AWS Snowcone operates on two central processing units. It has 4 gigabytes of memory for computing operations, a USB-C connection, and an optional battery unit.

In a blog post, Amazon Chief Evangelist Jeff Barr shared that Snowcone's primary objective is data migration, “Internet of Things,” transportation, content distribution and tactical edge computing, logistics, and autonomous vehicles use cases. What's more, the device is tamper-proof, dust-tight, water-resistant, and can transfer data using the AWS DataSync service.

AWS Snowcone will be available first in the AWS East (Northern Virginia) and AWS West (Oregon) regions, and additional regions will be added soon.

AWS Minimizes a 2.3 Tbps DDOS Attack

Amazon Web Service reported that it was able to diminish a distributed denial-of-service attack of 2.3 terabits per second in February. It is the most massive DDoS attack on record to date. According to the details given in the AWS Shield Threat Landscape Report- Q1 2020, this attack continued for three days. Those behind the attack failed to knock Amazon cloud services offline.

The method used is the so-called Connection-less Lightweight Directory Access Protocol reflection-based attack. In this type of attack, the attacker sends a CLDAP request to an LDAP server with a spoofed sender IP address — the target's IP address. The server then mounts a bulked-up response to the target's IP address, causing the reflection attack, hence the name.

The server is unaware of the attack when it receives multiple, apparently legitimate requests to establish communication, according to Imperva. From each open port, it answers each attempt with an SYN-ACK packet. This will eventually cause the server's connection overflow tables to flood and genuine clients will be denied access.

Fake Data Breach Notification Malware Caught by Google

To distribute malware and scams, bad actors have begun pushing fake notices about data breaches at big company names. These direct people to risky websites. The groups behind them are mixing Google Sites, black SEO, and spam pages.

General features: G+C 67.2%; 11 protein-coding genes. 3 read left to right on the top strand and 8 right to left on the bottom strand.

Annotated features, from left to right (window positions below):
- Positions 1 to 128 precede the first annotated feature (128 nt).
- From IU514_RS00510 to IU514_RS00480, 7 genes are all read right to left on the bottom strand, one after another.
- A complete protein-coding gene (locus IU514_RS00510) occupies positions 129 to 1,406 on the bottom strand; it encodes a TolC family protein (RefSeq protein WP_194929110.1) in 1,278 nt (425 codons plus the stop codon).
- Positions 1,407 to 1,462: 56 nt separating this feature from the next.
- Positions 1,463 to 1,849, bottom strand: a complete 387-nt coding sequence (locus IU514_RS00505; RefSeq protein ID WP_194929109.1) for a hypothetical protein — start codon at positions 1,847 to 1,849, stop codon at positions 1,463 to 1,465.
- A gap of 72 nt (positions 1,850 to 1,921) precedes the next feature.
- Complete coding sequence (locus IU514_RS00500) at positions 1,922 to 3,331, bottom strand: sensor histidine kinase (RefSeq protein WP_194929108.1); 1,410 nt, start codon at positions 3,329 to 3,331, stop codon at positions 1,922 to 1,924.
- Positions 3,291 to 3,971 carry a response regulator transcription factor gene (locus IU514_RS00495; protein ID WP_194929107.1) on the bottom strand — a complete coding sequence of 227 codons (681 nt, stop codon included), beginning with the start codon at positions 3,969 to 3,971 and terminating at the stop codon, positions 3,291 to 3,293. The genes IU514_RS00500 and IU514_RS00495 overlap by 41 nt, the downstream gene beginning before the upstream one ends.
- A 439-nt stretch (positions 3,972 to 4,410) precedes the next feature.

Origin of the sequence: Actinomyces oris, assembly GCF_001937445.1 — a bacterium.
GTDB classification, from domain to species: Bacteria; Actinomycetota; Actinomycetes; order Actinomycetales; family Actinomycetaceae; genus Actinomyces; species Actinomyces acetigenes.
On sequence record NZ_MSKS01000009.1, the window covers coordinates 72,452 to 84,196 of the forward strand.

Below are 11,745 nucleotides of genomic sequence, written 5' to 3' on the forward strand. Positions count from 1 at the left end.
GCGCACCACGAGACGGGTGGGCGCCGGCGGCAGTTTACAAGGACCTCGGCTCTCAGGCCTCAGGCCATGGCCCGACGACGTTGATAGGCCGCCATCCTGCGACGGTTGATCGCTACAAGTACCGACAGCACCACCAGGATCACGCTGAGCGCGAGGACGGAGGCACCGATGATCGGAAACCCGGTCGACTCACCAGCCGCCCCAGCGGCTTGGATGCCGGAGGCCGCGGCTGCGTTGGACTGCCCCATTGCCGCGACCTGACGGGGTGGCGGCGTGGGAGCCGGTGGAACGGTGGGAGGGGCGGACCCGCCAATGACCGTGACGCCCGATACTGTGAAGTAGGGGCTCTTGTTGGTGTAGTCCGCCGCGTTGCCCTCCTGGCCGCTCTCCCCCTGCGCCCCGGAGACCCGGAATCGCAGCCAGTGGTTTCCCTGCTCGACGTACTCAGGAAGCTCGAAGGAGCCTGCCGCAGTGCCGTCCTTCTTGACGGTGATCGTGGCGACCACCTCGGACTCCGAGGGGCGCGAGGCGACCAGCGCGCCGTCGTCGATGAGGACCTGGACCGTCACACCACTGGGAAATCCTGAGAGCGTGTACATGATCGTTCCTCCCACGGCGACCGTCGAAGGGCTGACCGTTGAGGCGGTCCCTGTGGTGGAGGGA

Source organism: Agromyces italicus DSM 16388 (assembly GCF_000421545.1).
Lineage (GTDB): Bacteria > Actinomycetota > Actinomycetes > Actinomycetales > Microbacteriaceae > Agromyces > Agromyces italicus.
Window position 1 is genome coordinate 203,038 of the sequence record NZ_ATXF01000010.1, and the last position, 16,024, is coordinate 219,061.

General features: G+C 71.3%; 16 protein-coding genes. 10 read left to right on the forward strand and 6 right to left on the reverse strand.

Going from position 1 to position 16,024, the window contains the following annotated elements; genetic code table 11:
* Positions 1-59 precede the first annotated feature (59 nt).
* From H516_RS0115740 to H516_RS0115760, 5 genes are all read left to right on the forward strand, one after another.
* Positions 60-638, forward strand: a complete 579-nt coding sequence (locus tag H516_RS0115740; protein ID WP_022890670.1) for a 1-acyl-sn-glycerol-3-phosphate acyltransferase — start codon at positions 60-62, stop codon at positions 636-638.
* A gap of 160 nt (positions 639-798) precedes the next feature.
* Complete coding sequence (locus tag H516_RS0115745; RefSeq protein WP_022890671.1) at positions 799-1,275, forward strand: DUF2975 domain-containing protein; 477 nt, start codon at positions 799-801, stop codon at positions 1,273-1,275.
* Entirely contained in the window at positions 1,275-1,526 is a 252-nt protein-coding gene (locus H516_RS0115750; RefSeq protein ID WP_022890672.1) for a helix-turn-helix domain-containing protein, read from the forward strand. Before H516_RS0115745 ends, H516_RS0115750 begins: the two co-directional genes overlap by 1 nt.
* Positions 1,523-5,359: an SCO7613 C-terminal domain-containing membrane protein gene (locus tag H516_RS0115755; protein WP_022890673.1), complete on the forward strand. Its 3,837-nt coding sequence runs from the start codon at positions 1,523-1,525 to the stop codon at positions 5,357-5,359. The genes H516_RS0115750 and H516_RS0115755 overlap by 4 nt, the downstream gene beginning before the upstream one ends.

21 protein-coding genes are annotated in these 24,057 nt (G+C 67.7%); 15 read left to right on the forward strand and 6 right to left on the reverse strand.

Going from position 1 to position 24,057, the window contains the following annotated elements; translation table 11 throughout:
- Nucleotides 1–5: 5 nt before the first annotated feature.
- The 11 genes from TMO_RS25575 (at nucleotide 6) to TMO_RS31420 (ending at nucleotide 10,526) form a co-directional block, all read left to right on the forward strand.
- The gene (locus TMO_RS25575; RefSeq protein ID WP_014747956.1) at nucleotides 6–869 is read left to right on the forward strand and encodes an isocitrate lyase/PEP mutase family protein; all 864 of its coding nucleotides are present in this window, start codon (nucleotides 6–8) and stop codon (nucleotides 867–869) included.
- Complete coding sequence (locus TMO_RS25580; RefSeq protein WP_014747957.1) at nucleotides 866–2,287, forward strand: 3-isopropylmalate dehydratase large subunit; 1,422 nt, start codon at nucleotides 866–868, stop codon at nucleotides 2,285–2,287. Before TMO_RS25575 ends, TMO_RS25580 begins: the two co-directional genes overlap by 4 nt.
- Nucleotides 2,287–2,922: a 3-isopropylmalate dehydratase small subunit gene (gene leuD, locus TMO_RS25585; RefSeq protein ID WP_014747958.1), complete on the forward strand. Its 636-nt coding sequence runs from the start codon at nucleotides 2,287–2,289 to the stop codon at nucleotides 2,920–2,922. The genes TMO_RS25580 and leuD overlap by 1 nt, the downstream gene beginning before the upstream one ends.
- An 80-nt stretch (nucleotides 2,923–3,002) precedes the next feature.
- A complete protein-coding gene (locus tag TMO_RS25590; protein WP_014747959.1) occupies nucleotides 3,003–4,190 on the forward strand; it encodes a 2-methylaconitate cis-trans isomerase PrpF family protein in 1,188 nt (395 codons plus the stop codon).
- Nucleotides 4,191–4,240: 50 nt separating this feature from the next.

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Google Alerts, which uses predefined terms set by users to monitor search results, has helped in the spread of these false notifications. Some companies found in the notifications include Dropbox, Hulu, Ceridian, Shein, PayPal, Target, Chegg, EA, Canva, HauteLook, Mojang, InterContinental Hotels Group, and Houzz. These companies have suffered a data breach at some point in the past.

If a user follows any of these links picked up by Google Alerts, they find themselves on landing on pages with download offers for undesired extensions and malware, and fake giveaways.

Aside from using compromised websites, these groups also make their own pages. In many instances, they have used Google Sites to host their content.

A fake giveaway of iPhone 11 devices was one of the malicious links used as a redirect, claiming to have been set up by Google for its “Membership Rewards” program.

Using spam pages to redirect users to pages that pose a risk is not new; this is just the latest example by a malware group.

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Black Kingdom Ransomware Hack Manipulating Pulse VPN Flaws

Businesses with unpatched Pulse Secure VPN software or initial access on the network are the target of the operators of the Black Kingdom ransomware. The malware was captured in a honeypot computer system that let security researchers examine and document its methods of operation.
A Pulse Secure VPN (CVE-2019-11510) critical vulnerability affecting earlier versions of its software was leveraged by the malware operators.

Researchers noted that the ransomware built endurance by mimicking a legitimate scheduled task for Google Chrome. According to REDTEAM.PL's analysis, it's likely that a scheduled task runs base64-encoded string code in a hidden PowerShell window to get a script named “reverse.ps1”, and then opens a reverse shell on the infected host.

Security researcher GrujaRS first spotted Black Kingdom ransomware in February, when it appeared to have appended a .DEMON extension to encrypted files.

The sample examined communicated with the same IP address seen in REDTEAM.PL's report. The ransom note sought $10,000, to be deposited to a bitcoin wallet, and threatened that failure to do so would lead to the data being destroyed or sold.

Learn about common ransomware attack scenarios and what to do if one of these attacks affects your clients:

Further reading Ransomware Attack Scenarios

That's a Wrap

I hope this update has been helpful. MSP360 is your resource for MSP news. Stay home, stay safe and healthy, and remember to check back next week for more highlights.